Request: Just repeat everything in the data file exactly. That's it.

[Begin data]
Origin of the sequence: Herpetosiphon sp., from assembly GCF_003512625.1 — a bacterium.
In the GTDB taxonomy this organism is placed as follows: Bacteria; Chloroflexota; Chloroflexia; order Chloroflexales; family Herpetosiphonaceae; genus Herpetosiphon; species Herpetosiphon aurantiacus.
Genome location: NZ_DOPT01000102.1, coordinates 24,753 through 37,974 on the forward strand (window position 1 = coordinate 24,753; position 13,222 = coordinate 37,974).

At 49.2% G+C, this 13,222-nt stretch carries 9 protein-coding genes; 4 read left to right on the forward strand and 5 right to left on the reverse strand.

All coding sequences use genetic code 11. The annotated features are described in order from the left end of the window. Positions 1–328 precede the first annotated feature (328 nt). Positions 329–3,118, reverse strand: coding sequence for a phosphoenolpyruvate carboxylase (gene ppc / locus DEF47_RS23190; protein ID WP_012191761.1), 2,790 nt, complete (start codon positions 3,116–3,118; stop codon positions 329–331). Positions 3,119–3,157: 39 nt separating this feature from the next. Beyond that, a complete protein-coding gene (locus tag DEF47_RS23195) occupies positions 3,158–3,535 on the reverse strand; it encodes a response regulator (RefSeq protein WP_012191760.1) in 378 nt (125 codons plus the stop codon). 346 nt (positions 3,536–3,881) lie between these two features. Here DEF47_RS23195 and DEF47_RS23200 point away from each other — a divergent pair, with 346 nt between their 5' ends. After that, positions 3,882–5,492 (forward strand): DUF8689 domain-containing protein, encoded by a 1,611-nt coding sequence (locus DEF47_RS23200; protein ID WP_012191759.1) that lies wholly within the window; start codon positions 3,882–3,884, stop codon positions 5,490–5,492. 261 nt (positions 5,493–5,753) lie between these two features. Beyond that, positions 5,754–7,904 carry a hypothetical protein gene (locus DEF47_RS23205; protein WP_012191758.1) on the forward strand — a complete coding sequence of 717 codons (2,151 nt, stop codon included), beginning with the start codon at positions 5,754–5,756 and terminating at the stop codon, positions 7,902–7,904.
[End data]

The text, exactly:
Origin of the sequence: Herpetosiphon sp., from assembly GCF_003512625.1 — a bacterium.
In the GTDB taxonomy this organism is placed as follows: Bacteria; Chloroflexota; Chloroflexia; order Chloroflexales; family Herpetosiphonaceae; genus Herpetosiphon; species Herpetosiphon aurantiacus.
Genome location: NZ_DOPT01000102.1, coordinates 24,753 through 37,974 on the forward strand (window position 1 = coordinate 24,753; position 13,222 = coordinate 37,974).

At 49.2% G+C, this 13,222-nt stretch carries 9 protein-coding genes; 4 read left to right on the forward strand and 5 right to left on the reverse strand.

All coding sequences use genetic code 11. The annotated features are described in order from the left end of the window. Positions 1–328 precede the first annotated feature (328 nt). Positions 329–3,118, reverse strand: coding sequence for a phosphoenolpyruvate carboxylase (gene ppc / locus DEF47_RS23190; protein ID WP_012191761.1), 2,790 nt, complete (start codon positions 3,116–3,118; stop codon positions 329–331). Positions 3,119–3,157: 39 nt separating this feature from the next. Beyond that, a complete protein-coding gene (locus tag DEF47_RS23195) occupies positions 3,158–3,535 on the reverse strand; it encodes a response regulator (RefSeq protein WP_012191760.1) in 378 nt (125 codons plus the stop codon). 346 nt (positions 3,536–3,881) lie between these two features. Here DEF47_RS23195 and DEF47_RS23200 point away from each other — a divergent pair, with 346 nt between their 5' ends. After that, positions 3,882–5,492 (forward strand): DUF8689 domain-containing protein, encoded by a 1,611-nt coding sequence (locus DEF47_RS23200; protein ID WP_012191759.1) that lies wholly within the window; start codon positions 3,882–3,884, stop codon positions 5,490–5,492. 261 nt (positions 5,493–5,753) lie between these two features. Beyond that, positions 5,754–7,904 carry a hypothetical protein gene (locus DEF47_RS23205; protein WP_012191758.1) on the forward strand — a complete coding sequence of 717 codons (2,151 nt, stop codon included), beginning with the start codon at positions 5,754–5,756 and terminating at the stop codon, positions 7,902–7,904.